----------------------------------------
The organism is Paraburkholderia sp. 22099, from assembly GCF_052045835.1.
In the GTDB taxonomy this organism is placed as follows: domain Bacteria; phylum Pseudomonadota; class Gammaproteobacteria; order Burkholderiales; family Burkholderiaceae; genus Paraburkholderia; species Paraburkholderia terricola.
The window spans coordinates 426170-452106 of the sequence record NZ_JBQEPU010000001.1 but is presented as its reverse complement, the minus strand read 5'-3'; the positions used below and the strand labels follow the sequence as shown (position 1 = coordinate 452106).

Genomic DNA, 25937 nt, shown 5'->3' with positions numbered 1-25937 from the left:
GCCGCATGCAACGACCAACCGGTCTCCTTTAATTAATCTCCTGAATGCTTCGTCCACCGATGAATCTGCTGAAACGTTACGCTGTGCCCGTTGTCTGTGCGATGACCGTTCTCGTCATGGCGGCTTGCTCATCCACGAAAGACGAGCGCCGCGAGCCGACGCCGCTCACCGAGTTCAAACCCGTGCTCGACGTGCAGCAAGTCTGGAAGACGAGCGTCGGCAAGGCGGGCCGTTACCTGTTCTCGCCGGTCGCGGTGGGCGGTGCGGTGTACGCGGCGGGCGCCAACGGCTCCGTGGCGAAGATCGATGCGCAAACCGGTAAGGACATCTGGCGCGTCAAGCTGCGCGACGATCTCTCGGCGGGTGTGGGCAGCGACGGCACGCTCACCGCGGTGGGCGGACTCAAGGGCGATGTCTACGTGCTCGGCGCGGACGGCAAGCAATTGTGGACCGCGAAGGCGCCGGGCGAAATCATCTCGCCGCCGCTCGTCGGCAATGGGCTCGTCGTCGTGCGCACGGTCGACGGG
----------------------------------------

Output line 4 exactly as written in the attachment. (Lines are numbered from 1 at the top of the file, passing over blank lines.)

Genomic DNA, 25937 nt, shown 5'->3' with positions numbered 1-25937 from the left: